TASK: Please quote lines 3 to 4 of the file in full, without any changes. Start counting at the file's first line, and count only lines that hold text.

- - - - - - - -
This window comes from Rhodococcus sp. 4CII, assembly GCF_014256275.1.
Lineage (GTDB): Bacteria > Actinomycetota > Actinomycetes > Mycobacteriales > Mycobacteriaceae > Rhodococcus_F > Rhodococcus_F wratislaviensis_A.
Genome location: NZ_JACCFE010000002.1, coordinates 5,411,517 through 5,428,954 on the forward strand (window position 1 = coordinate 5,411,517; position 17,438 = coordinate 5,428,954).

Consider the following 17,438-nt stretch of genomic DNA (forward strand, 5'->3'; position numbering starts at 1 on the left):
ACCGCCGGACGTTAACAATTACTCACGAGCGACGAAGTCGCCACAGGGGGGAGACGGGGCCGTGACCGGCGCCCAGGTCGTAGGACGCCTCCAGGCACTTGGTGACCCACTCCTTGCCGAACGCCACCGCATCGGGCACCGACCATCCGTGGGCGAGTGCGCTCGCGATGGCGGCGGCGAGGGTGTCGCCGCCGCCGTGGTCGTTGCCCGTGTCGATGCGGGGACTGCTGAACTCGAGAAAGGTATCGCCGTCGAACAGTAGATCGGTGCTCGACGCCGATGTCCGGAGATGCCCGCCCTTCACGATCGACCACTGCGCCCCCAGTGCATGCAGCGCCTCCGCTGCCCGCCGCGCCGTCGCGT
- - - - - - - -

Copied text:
Genome location: NZ_JACCFE010000002.1, coordinates 5,411,517 through 5,428,954 on the forward strand (window position 1 = coordinate 5,411,517; position 17,438 = coordinate 5,428,954).

Consider the following 17,438-nt stretch of genomic DNA (forward strand, 5'->3'; position numbering starts at 1 on the left):